Glucagon-like peptide-1 does not have acute effects on central or renal hemodynamics in patients with type 2 diabetes without nephropathy

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Ali Asmar, Lene Simonsen, Meena Asmar, Sten Madsbad, Jens J Holst, Erik Frandsen, Cedric Moro, Charlotte M Sorensen, Thomas Jonassen, Jens Bulow

During acute administration of native glucagon-like peptide-1 (GLP-1), we previously demonstrated central hemodynamic effects in healthy males, whereas renal hemodynamics, despite renal uptake of GLP-1 in excess of glomerular filtration, was unaffected. In the present study, we studied hemodynamic effects of GLP-1 in patients with type 2 diabetes under fixed sodium intake. During a 3-hour infusion of GLP-1 (1.5 pmol kg(-1) min(-1)) or saline, intra-arterial blood pressure and heart rate were measured continuously, concomitantly with cardiac output estimated by pulse contour analysis. Renal plasma flow, glomerular filtration rate, and uptake/release of hormones and ions were measured using Fick's Principle after catheterization of a renal vein. Urine collection was conducted throughout the experiments at voluntary voiding, and patients remained supine during the experiments. During the GLP-1 infusion, systolic and diastolic blood pressure and cardiac output remained unchanged, whereas heart rate increased significantly. Arterio-venous gradients for GLP-1 exceeded glomerular filtrations significantly, but renal plasma flow and glomerular filtration rate as well as renal sodium and lithium excretion were not affected. In conclusion, acute administration of GLP-1 in patients with type 2 diabetes leads to a positive chronotropic effect, but in contrast to healthy individuals, cardiac output does not increase in patients with type 2 diabetes. Renal hemodynamics and sodium excretion are not affected.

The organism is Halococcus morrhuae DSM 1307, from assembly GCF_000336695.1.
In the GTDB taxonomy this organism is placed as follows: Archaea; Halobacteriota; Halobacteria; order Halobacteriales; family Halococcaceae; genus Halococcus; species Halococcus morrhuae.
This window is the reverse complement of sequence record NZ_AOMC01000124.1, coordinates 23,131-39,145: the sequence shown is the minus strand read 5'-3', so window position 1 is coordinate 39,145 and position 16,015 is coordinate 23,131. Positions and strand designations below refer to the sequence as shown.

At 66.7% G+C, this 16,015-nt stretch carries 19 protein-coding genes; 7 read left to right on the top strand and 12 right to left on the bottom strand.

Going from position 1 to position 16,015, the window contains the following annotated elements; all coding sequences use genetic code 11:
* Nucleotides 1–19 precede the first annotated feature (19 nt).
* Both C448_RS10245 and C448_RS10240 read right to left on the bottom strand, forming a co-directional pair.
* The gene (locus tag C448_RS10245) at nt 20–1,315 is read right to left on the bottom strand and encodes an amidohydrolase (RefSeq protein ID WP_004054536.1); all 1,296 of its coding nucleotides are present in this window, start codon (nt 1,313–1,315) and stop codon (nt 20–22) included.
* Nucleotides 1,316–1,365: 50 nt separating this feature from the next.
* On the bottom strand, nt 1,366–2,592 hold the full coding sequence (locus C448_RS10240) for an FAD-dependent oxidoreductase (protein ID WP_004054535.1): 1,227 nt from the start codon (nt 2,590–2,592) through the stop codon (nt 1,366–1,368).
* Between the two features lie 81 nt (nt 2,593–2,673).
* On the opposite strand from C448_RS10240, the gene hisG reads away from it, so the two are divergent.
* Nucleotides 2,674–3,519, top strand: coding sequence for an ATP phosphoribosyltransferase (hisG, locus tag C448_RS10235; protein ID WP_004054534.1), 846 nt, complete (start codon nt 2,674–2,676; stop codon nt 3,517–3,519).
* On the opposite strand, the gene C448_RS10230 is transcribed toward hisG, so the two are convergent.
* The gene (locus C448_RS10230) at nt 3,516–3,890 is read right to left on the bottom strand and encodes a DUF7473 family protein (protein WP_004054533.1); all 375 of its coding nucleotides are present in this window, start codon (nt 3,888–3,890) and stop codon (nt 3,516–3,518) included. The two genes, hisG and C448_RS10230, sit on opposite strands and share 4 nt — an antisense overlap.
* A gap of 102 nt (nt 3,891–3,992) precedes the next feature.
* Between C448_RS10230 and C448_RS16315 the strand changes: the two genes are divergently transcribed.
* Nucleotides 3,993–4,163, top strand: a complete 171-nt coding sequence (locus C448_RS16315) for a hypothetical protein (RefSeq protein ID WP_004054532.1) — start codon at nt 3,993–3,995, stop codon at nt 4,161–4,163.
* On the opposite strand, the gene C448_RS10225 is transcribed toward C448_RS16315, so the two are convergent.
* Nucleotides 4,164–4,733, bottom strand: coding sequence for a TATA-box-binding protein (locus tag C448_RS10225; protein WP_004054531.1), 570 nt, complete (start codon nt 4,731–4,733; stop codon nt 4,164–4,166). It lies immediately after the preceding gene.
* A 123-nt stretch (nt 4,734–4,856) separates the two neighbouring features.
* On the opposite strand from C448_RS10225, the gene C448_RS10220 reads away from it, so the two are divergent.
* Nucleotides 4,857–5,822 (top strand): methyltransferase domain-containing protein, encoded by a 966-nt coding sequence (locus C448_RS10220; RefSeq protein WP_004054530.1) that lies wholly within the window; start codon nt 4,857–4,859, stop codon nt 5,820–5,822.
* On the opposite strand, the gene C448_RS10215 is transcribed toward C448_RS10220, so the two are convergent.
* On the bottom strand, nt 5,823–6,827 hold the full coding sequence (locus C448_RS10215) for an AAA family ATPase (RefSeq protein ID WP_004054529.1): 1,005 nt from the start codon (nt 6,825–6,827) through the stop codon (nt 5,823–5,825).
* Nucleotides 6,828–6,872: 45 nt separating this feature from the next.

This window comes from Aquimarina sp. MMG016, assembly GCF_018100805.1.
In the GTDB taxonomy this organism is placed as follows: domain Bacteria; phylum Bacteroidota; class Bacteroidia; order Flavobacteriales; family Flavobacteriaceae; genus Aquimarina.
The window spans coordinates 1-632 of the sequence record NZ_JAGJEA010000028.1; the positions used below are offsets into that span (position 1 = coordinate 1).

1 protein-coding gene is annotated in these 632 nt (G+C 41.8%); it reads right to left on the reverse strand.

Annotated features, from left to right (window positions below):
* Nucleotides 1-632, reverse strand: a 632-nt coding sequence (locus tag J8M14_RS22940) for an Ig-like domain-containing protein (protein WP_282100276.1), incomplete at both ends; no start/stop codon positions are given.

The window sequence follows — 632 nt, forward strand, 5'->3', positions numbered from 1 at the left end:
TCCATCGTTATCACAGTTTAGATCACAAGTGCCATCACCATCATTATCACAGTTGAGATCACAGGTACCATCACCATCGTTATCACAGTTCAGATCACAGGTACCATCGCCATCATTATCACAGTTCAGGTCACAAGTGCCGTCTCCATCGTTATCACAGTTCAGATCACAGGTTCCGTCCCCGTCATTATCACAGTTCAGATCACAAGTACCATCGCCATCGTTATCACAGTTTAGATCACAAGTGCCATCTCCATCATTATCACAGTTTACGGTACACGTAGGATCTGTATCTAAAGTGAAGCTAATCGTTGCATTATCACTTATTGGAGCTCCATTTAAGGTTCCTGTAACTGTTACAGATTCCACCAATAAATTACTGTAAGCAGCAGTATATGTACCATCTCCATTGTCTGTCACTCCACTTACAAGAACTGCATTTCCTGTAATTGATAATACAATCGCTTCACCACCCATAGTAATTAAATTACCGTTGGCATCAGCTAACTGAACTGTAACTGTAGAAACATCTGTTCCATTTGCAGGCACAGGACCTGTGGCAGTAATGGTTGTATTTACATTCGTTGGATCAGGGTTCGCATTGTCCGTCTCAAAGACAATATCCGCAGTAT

Original languageEnglish
JournalAmerican Journal of Physiology: Endocrinology and Metabolism
Issue number9
Pages (from-to)E744-E753
Number of pages10
Publication statusPublished - May 2016

ID: 159743705